2 Use those who are presently in Guyana. and can be deemed to be
    desirable, to begin development of a new Capital City in the interior; provide
    them with the means of growing their own food and materials for basic housing.
    The offer of Guyanese citizenship to those who are willing to enter this process,
    after serving three years. Those refusing this offer to be returned to
    Venezuela, not and ifs or buts.

    Non-violent Guyanese prisoners could also be considered for integration into
    this process.

    It is time that Guiana politicians start thinking outside the box.

  • Dennis Albert  On 04/27/2021 at 1:06 am

    Hypocrite Trinis:

    WE DON’T WANT THE VENES!

    BUT GO TO CANADA BY CHEATING THE SYSTEM [using the “student” route]:

  • Dennis Albert  On 04/27/2021 at 1:07 am

    Hypocrite Trinis don’t want Venezuelans, yet they encourage migrating to Canada by cheating the system:

  • brandli62  On 04/27/2021 at 3:25 am

    A program to integrate Guyanese returning from Venezuela makes a lot of sense. What are the numbers of re-migrants that one can expect? I would be more cautious about inviting Venezuelans to migrate to Guyana given the unresolved border issues.

    The priorities to meet the labor demands of the growing oil industry should be as follows: 1) Train local Guyanese, especially the young. 2) Reach out to the Guyanese diaspora. 3) Recruit from the English-speaking Caribbean nations. 4) Recruit world-wide to find experts, where necessary.

    • kamtanblog  On 04/27/2021 at 3:51 am

      IMO
      The Norwegian approach to oil wealth seems
      the most favourable/fra stable way forward.
      Maybe they should be invited to Guyana as advisers/consultants. Triniland is a divided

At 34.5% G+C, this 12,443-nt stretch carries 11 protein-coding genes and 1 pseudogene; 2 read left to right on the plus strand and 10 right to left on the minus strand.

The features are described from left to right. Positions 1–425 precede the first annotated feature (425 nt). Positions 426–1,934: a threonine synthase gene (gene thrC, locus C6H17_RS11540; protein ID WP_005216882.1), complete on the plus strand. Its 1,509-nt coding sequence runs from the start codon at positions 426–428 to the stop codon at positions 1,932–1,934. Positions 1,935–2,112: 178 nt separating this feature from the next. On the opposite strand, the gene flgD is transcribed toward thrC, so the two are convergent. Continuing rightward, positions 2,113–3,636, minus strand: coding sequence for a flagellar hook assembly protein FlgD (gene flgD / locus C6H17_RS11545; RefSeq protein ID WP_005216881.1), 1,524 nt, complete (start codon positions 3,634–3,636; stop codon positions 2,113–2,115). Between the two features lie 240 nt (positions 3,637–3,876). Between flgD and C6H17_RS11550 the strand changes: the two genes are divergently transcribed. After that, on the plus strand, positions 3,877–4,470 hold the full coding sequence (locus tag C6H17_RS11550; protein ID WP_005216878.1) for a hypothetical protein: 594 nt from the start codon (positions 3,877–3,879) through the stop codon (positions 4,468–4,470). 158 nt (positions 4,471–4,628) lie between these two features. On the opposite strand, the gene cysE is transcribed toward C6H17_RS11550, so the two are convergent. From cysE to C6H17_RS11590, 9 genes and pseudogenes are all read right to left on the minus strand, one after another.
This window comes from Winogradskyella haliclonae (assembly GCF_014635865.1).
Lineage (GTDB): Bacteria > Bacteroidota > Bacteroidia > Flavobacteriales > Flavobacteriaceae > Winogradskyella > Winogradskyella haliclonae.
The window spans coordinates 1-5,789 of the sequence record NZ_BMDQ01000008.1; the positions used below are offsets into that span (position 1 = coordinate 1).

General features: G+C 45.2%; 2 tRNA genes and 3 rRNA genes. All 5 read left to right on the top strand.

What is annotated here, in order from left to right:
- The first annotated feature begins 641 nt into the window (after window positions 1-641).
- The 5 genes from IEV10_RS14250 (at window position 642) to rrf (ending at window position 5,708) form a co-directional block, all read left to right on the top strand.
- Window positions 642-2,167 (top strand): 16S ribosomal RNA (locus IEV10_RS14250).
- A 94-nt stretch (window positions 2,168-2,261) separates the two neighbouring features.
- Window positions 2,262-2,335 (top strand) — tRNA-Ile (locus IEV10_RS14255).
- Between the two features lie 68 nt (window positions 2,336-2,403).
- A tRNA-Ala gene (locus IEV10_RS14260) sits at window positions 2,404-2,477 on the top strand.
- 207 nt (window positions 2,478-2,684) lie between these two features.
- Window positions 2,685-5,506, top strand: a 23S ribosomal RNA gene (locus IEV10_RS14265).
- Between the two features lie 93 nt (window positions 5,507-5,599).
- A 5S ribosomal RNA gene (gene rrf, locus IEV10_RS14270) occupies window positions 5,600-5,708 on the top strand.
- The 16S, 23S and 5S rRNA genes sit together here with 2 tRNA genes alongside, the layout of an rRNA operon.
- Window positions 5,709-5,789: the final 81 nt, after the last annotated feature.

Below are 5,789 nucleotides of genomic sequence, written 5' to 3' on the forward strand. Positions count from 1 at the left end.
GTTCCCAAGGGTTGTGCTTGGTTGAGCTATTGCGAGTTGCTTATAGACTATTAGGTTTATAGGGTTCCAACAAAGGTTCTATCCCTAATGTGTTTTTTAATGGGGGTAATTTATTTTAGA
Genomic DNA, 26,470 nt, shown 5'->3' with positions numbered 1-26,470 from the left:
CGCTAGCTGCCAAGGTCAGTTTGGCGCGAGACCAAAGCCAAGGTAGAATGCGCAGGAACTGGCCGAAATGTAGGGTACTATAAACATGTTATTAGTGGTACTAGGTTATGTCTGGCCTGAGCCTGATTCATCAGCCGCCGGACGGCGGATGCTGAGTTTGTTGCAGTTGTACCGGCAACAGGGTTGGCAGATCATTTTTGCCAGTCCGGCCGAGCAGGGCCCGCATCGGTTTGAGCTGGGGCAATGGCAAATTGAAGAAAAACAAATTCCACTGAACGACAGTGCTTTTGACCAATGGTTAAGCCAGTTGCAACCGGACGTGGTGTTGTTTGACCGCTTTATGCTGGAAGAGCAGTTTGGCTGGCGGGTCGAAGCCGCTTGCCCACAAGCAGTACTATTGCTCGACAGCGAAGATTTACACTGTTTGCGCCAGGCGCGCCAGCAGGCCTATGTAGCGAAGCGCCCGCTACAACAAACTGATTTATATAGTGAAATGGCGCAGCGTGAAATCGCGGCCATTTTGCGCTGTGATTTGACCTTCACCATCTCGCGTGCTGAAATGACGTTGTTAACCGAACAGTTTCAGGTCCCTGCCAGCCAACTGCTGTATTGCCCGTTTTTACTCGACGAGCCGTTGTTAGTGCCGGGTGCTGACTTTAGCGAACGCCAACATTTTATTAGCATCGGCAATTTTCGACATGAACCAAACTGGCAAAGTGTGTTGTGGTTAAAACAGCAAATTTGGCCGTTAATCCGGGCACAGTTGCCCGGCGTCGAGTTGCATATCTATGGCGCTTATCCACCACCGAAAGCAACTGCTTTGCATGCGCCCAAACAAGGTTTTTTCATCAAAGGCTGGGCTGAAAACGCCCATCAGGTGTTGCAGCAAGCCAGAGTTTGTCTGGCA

Nation state both economically and politically.
      Dem get rich too quick ! POS a no go area
      after dark/drugs and guns culture ?
      Will Guyana GT follow or lead with its newly
      discovered oil wealth ? My jury out !
      Won’t hold my breadth either !

      Happy days !

      Kamtan uk-ex-EU
      UK oil wealth has all but dried up with nuclear
      to replace icoal/oil as its energy source.
      Today nuclear is “clean” energy source
      complimented with wind/wave/solar.
      Old king Coal and oil “history”
      My two cents.

      • Dennis Albert  On 04/27/2021 at 1:28 pm

        Exxon-Mobil struck oil this morning at the Uaru well giving the total oil reserves to 10.5 billion barrels of oil and gas equivalent.

        Yet minimum wage in Guyana is G$44500 a month.

  • brandli62  On 04/27/2021 at 4:13 am

    Agreed. As I had argued in the past, Norway runs the most profitable sovereign wealth fund in the world. It will provide the Norwegian people profits from it’s endowment for decades to come. Guyana’s National Resources Found (NRF) is modelled, at least in part, along the Norwegian model. Importantly, and I am not sure the Guyanese government see it the same way, a successful Sovereign Wealth Fund only releases and the profits of the investments to the national government for spending. This might a best make up 5% of the fund annually. In Guyana’s NRF, has holds currently about 300 million USD. 5% would be 15 million USD, which is much less the most Guyanese would be expecting at present. However, by 2030 NRF could hold 9 billion USD. At 5% that would amount to 450 million USD annually that would feed the government coffers. The budget of the Guyanese Government for 2021 is 1.83 billion USD. Hence the oil fund could contribute 25% towards the annual budget in 2030. Keep in mind these numbers are a conservative estimate. The oil revenues could increase significantly in the next ten years, once 1) Exxon investments have been paid; 2) more oil fields are are discovered; and 3) gas contributes to the oil revenues.

  • wally n  On 04/27/2021 at 1:54 pm

    Would be great… if it were so easy..I hope, but I see, you get a new bridge and you get a hotel, and so on and so on. Couple dollars can change a mind, billions can pollute many many more.
    Regardless of party, Guyanese better become more involved, be heard, this is a one timer, only.